Why We Aren’t Evacuating

We don’t live anywhere near Galveston. In fact, we’re at the northernmost end of Harris County.

TOPOGRAPHY: Houston lies largely in the northern portion of the Gulf coastal plain, a 40- to 50-mile-wide swath along the Texas Gulf Coast. Typically, elevation rises approximately one foot per mile inland.

Northern and eastern portions of the area are largely forested; southern and western portions are predominantly prairie grassland; coastal areas are prairie and sand.

Surface water in the Houston region consists of lakes, rivers, and an extensive system of bayous and manmade canals that are part of the rainwater runoff management system. Some 25%-30% of Harris County lies within the 100-year flood plain. Elevation ranges (a.s.l.): Brazoria 0′-146′, Chambers 0′-85′, Fort Bend 12′-158′, Galveston 0′-43′, Harris 0′-310′, Liberty 0′-269′, Montgomery 43′-435′, Waller 80′-357′.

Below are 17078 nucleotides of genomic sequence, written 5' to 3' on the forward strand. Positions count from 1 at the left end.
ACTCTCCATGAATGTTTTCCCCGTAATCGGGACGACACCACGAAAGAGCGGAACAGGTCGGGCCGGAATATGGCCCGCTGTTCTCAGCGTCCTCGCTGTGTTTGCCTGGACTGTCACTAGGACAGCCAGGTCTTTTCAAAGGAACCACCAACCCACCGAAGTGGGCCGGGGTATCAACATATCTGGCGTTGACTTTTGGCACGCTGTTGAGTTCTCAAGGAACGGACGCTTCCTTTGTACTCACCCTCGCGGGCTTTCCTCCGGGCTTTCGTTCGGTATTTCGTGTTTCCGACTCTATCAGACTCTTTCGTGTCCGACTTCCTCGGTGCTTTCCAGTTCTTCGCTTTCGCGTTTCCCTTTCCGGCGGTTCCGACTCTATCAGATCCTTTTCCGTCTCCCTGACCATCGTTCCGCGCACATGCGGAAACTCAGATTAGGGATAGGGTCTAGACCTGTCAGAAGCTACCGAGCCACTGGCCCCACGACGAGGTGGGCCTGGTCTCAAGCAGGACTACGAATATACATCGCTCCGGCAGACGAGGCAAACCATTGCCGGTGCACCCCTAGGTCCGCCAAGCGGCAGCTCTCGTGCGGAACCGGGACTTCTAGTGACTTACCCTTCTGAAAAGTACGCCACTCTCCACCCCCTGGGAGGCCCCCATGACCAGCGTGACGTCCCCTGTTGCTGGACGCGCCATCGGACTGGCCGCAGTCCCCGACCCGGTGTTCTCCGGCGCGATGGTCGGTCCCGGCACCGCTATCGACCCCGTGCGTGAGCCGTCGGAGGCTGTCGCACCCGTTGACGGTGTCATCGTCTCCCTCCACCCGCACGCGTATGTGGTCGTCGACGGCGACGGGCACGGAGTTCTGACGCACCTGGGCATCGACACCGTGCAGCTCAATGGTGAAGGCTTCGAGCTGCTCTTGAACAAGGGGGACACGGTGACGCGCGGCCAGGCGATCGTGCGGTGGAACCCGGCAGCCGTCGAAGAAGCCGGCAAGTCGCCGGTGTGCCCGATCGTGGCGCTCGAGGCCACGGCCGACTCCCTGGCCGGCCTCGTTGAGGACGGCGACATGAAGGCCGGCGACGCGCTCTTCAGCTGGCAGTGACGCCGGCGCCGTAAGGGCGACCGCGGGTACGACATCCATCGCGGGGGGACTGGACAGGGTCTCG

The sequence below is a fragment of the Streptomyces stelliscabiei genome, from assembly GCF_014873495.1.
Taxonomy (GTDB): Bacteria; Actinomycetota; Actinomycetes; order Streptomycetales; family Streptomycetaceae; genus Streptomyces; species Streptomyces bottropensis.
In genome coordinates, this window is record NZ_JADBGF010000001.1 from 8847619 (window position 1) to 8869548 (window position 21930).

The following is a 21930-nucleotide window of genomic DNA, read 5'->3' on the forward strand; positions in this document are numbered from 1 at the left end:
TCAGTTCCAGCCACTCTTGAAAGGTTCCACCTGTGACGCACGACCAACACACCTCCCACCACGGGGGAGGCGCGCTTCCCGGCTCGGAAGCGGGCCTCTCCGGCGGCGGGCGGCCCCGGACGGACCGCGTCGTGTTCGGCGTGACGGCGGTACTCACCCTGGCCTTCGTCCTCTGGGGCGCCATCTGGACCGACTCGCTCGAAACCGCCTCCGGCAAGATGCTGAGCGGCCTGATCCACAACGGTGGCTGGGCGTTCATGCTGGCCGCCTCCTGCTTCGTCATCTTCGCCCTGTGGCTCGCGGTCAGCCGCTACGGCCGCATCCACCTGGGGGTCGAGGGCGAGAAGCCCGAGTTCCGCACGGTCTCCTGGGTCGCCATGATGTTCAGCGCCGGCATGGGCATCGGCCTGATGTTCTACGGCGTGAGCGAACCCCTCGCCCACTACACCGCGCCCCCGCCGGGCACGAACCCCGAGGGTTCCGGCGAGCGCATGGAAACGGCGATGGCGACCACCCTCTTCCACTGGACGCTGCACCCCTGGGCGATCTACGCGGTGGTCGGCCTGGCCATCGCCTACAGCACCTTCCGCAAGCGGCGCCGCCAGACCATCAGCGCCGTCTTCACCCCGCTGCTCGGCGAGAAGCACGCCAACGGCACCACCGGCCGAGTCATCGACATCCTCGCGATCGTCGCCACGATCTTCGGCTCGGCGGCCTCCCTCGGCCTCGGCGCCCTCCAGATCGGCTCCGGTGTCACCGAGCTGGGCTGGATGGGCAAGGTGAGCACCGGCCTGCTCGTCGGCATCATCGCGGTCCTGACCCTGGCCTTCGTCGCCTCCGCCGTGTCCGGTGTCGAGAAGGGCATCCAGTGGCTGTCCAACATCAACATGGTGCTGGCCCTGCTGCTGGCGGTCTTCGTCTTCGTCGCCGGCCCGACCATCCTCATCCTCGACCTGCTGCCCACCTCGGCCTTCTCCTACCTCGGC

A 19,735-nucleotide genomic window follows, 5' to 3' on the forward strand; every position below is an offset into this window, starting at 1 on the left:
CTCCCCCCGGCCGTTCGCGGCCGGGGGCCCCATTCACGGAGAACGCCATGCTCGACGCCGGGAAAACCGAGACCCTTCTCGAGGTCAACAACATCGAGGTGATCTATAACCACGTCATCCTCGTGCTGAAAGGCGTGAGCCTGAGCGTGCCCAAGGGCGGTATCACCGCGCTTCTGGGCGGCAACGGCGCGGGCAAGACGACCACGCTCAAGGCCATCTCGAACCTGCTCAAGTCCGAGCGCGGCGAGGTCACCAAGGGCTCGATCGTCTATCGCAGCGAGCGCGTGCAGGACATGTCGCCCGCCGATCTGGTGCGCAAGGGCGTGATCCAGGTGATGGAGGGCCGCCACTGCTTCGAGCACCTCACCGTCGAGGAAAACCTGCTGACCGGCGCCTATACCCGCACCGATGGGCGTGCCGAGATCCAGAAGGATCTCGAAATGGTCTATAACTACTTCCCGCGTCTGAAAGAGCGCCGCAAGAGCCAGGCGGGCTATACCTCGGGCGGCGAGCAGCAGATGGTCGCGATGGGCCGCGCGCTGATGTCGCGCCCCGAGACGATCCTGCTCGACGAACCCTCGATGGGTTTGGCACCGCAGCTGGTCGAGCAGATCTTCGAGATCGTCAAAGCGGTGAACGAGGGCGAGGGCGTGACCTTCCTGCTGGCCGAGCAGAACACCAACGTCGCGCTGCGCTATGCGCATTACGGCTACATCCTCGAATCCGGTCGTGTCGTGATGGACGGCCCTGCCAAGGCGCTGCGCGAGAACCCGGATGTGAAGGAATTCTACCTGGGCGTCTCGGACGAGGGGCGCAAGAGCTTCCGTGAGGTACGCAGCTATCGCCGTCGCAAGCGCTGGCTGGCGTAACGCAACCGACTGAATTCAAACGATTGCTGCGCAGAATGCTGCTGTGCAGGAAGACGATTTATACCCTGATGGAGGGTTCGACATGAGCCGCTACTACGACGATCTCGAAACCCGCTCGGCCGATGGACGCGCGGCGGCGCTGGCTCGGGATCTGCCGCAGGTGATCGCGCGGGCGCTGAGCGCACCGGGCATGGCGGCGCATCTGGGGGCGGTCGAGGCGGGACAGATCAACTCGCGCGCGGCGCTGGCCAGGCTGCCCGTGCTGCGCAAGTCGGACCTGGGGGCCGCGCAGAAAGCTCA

Somewhere in my area is an 85 foot elevation. I am on a hill, though, so I expect I am higher.

As long as it doesn’t flood to the north of us so that they release the gates on the lake up north, we’ll be okay. If they do, though, our house may get water. And we don’t have flood insurance because we’re not even in the 500 year flood plane. I hope this isn’t a 1000 year flood.

At the most we are expecting:
downed trees to block our roads and possibly open our house to rain
no electricity for up to 10 days
and, if the flooding everywhere is horrific (like it was in NOLA), then water in the house

Okay, I really didn’t like that last statement.